One of the owners, Mark Brownstein, explained that he and his partners hope to benefit from their proximity to a renowned Buddhist temple, which is supposed to bring good luck. They’re also betting that the more serene setting will attract the area’s growing Asian population, as well as other customers seeking to “tap their inner Zen,” as Brownstein put it.

Now, I happen to be a big fan of feng shui myself, despite having spent my whole adult life as a jaded New Yorker. Some vestige of my Valley Girl childhood compelled me to pick up a paperback called Feng Shui Tips For a Better Life a few years back. This handy little how-to persuaded me that I had nothing to lose by hanging a few strategically placed wind chimes and mirrors and painting my front door red.

When my feng shui “cures” actually started to work, I became a believer and even an amateur practitioner of sorts, advising friends on how to cope with a toilet located in their “relationship corner,” or a collection of chi-crushing clutter (chi being the “life force” that gets squished under stacks of unread New Yorkers or neglected Netflix.)

The layout of our own apartment is the reason why Matt and I are so obsessed with food, according to Sarah Rossbach's “Interior Design with Feng Shui:

The placement of rooms within a home can affect residents' behavior…For instance, the room nearest the entrance will, by the suggestive nature of its use and contents, determine residents' lifestyle at home—particularly if it is located very close to the main door….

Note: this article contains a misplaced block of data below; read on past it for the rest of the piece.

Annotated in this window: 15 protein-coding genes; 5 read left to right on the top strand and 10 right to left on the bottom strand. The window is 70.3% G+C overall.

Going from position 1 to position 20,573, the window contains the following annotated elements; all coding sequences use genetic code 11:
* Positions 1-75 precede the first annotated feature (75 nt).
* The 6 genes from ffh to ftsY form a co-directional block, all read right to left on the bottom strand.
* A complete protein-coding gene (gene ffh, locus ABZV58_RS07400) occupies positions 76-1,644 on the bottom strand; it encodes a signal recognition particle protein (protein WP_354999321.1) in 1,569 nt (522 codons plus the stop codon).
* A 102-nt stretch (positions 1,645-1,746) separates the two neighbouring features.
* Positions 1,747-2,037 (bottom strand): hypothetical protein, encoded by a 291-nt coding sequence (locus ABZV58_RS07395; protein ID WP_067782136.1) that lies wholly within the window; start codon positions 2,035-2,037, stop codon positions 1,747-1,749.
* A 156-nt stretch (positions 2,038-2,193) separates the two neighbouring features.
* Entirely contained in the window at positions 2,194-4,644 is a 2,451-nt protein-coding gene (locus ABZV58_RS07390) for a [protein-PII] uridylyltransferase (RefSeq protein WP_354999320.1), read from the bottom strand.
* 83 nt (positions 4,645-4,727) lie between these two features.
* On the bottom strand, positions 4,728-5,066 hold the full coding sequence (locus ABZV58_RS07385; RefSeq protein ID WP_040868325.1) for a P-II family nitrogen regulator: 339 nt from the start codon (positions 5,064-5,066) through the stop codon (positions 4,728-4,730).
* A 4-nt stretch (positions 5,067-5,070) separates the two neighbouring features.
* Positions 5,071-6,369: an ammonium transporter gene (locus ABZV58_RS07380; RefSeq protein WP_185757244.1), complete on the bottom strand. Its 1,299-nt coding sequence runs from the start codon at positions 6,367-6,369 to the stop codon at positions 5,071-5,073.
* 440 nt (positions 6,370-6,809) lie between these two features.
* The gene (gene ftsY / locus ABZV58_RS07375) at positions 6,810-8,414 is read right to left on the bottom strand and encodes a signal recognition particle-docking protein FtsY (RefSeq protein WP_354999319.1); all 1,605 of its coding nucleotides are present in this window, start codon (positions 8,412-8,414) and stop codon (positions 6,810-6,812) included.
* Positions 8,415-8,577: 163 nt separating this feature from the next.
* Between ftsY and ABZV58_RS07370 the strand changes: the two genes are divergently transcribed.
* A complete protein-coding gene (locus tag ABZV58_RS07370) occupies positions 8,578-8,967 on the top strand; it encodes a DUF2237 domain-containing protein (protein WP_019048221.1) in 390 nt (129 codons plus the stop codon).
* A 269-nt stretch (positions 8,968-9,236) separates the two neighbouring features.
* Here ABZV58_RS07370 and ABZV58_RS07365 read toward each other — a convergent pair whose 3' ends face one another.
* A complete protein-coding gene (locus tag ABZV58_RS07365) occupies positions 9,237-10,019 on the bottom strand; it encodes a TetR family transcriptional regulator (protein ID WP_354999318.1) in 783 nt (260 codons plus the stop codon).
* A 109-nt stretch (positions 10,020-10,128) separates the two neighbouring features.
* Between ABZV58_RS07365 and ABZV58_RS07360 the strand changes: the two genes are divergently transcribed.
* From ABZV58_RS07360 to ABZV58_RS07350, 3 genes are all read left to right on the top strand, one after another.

If the first room is a kitchen…the household will be food oriented. The sight of the kitchen will create a Pavlovian need for food, encouraging excessive eating.”

The doorway to our kitchen is barely a foot from the entrance, so food seems destined to be the center of our universe, if you buy into feng shui theory.

The Hacienda Heights McDonald’s is buyin’ it, but while its décor has been overhauled to inspire good health, happiness and prosperity, the menu is still larded with the same old artery-clogging, cruelty-contaminated animal products. Talk about a chi-killer! Oh, that Agribiz aftertaste.

If McDonald’s really wants to create a healthier, more life-enhancing dining experience, they might want to fine tune their feedlot-flavored menu. Yeah, I know they sell salads; they just don’t promote them. Consider the "dollar menu"; you can get a double cheeseburger, or a side salad. Which do you think most folks are gonna choose? Would it kill them to offer an entrée salad for a buck?

Too bad Bob Langert, McDonald’s Vice President for Corporate Social Responsibility, just went on sabbatical a couple of weeks ago, or I’d ask him why McDonald’s continues to come up with gluttony-glorifying, planet-polluting stuff like the Angus Third Pounder. As the experts who met at an Oxford University-sponsored health conference in Sydney last weekend just announced, obesity and other "lifestyle diseases" are killing millions more people than, say, the terrorism our government is spending billions to combat.

The Sydney conference attendees also noted that “insufficient physical exercise is a risk factor in many chronic diseases and is estimated to cause 1.9 million deaths worldwide each year,” so I’m sure they’d applaud Langert’s decision to take a break and work on his backhand. If only his time off would also encourage some forward thinking. Sorry, dude, but bad food will never be good feng shui.

Let’s Ask Marion: Who Benefits From Bio-Tech “Breakthroughs”?

(With a click of her mouse, EatingLiberally’s kat corners Dr. Marion Nestle, NYU professor of nutrition and author of Food Politics and What to Eat:)